The editors highly appreciate if the following points are observed in the structure of the articles:
1. Submissions should consist of original work that has not yet been published and /or is not under consideration elsewhere.
2. The language of the journal is English. Non-native speakers should make every effort to consolidate on the language style, which should conform to the international English standards. Either British or American spelling may be used but it must be used consistently throughout the paper.
3. If you use diacritic signs, please try to employ Unicode fonts, e.g. Charis SIL (This font can be downloaded for free, just search for its name on the web). Please indicate in a separate letter what fonts you have been using. Submit both a word file and a PDF-file to ensure that all diacritics come out correctly in the final product. You will, of course, be able to proofread your article.
4. Article pages including: abstracts, notes and reference lists, are to be typed 1.5 spaced with margins of 2.5 cm (1 inch) on all four sides. Use 12 pt font size in the main text, 10 pt in the footnotes, 16 pt for main titles and 14 pt for subtitles. Sheets should be numbered consecutively.
5. The abstract, placed at the very beginning of the article and ranging between 150 to 200 words, should present concisely the content of the research paper. Duplicating a paragraph from the beginning portion of the article for the abstract is not desirable. Please ensure that your paper does not exceed 5000 words, including abstract, references and footnotes.
6. As far as possible, avoiding highly technical terms is commended; please define technical terms as much as possible, since the anticipated readers may include scholars from different disciplines such as: linguistics, literary studies, language teaching, translation, etc.
7. The author’s name, address, and affiliation should be included on a separate page and not given on the first page or elsewhere in the article to ensure anonymous evaluation.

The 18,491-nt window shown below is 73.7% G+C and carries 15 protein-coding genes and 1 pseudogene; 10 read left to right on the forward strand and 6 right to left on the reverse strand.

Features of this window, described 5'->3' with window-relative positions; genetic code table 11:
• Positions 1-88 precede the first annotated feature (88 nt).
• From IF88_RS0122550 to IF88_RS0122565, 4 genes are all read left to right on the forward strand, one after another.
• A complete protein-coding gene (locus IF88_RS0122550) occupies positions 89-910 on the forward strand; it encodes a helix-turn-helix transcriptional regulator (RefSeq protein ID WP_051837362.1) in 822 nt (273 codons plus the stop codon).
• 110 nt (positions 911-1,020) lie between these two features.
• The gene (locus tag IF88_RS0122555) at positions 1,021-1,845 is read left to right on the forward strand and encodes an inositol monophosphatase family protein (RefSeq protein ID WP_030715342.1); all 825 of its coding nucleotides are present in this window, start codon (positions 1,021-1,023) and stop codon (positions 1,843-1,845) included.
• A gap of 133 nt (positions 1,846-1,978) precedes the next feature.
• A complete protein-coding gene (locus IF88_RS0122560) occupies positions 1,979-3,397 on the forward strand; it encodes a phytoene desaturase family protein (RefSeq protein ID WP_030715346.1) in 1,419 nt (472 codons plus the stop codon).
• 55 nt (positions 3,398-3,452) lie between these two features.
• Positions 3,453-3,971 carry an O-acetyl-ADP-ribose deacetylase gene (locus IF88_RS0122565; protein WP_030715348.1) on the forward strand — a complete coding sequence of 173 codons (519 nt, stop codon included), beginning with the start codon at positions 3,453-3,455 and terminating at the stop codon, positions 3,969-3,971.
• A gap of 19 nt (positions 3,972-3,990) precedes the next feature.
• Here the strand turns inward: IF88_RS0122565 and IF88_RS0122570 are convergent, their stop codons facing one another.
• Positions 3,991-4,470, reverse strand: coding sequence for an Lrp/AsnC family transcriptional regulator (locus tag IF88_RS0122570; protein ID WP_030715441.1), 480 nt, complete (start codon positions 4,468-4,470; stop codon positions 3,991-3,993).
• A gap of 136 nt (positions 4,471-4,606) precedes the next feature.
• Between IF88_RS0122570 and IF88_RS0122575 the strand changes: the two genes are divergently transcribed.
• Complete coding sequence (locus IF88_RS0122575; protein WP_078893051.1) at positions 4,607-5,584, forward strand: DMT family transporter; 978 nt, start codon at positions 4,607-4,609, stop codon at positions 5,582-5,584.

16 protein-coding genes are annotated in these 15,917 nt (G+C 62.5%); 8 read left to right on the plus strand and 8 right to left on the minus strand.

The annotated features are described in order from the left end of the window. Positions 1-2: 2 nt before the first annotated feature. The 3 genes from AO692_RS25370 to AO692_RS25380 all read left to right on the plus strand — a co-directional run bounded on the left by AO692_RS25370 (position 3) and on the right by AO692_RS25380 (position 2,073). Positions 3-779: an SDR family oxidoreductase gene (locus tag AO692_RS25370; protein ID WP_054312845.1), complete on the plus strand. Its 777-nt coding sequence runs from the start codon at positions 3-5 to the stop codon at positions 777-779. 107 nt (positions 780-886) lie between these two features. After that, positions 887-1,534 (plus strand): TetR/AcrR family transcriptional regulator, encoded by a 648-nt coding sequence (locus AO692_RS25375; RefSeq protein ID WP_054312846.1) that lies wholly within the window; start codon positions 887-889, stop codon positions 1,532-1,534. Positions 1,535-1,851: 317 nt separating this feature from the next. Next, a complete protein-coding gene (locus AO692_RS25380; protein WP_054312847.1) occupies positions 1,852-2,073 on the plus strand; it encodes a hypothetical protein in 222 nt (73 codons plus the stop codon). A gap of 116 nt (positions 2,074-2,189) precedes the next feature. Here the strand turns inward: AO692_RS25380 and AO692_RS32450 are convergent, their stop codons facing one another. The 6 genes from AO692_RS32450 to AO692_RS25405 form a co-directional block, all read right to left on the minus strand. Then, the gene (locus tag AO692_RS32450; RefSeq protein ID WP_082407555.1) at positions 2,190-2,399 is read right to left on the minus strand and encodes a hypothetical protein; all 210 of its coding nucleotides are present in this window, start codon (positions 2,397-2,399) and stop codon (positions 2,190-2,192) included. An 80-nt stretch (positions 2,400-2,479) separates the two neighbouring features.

8. Reference citations within the text should follow the Harvard System and contain the author’s (authors’) last name(s) followed by the year of publication in parentheses; e.g. Brown (1995) states; (Miller and Frankin 1996). The first citation of a work by three or more authors should give all authors’ names but thereafter only the first author’s name followed by et al. When the whole work is not referred to, the actual page(s) where the text referred to or cited is found should always be present, e.g. (Edwards 1995: 122-125). Make sure that all quotes are TOTALLY IDENTICAL with their original source. Not even a full stop may be changed. If the original source has a capital letter where the quote needs a small letter, place the small letter in square brackets: e.g. Johnson holds that “[t]his feature is rare in human language” (going back to an original: This feature is rare in human language). Use “…” around quotations and ‘…’ around quotations in quotations.
9. Please quote all language material in italics, whether whole sentences or isolated words, e.g.:
manī gis nazdīk int ‘my house is close [by]’
The pronoun wat ‘self’ is employed for all persons, e.g. man wat kāyīn, taw wat kāyay etc.
Use ‘…’ around the gloss.
Make sure that your material is authentic. Use elicited data only scarely, if totally necessary. Your main corpus should be non-elicited language material. Please also number your examples so that you can easily refer to them in your discussion.
10. If you use abbreviations, please give a list of these at the end of the paper. If you gloss your examples, please define your own abbreviations and explain them in your list of abbreviations. Please try to keep the abbreviations as short as possible, e.g. PR.SUFF instead of PRON.SUFF, PR instead of PRES.
In a gloss, you should use the same number of hyphens as in the example itself, e.g.:
mnī mās na-y-āht
I.GEN mother NEG-GL-come.PST.3SG
mnī mās nay-āht
I.GEN mother NEG-come.PST.3SG
11. The overall content of the article should CLEARLY INCLUDE the following features:
c. Review of related literature/Theoretical Grounding
d. Research Questions
e. (Research Hypotheses)
h. Discussion and conclusions
12. References should contain only cited works, but make sure that all cited works are indeed included. The works should be listed in alphabetical order at the end of the article and with single line space. Journal titles should not be abbreviated. Avoid abbreviation of first names of authors and editors whenever possible. The following examples show how references should be listed:
Barker, Muhammad Abd-al-Rahman, and Mengal, Aqil Khan (1969). A Course in Baluchi,Montreal:McGillUniversity Press, 2 vol.
Article in book:
Farrell, Tim (1995). “Fading ergativity? A study of ergativity in Balochi”, in Bennett, David C., Bynon, Theodora and Hewitt, B. Georges (eds.) Subject, Voice and Ergativity: Selected Essays,London: SOAS, pp. 218-243.
Article in journal:
Pierce, E. (1874). “A Description of the Mekranee-Beloochee Dialect”, Journal of the Royal Asiatic Society, 11.Bombay: Royal Asiatic Society, pp. 1-98.
Titles of unpublished dissertation, etc, should be given book-like capitalization but they should be set in non-italics.
www.pages should preferably be given in brackets in the text, but can be placed in footnotes if they are long.
Authors are solely responsible for supplying all the details of references and their accuracy.
Further inquiries about the submission process can also be sent to: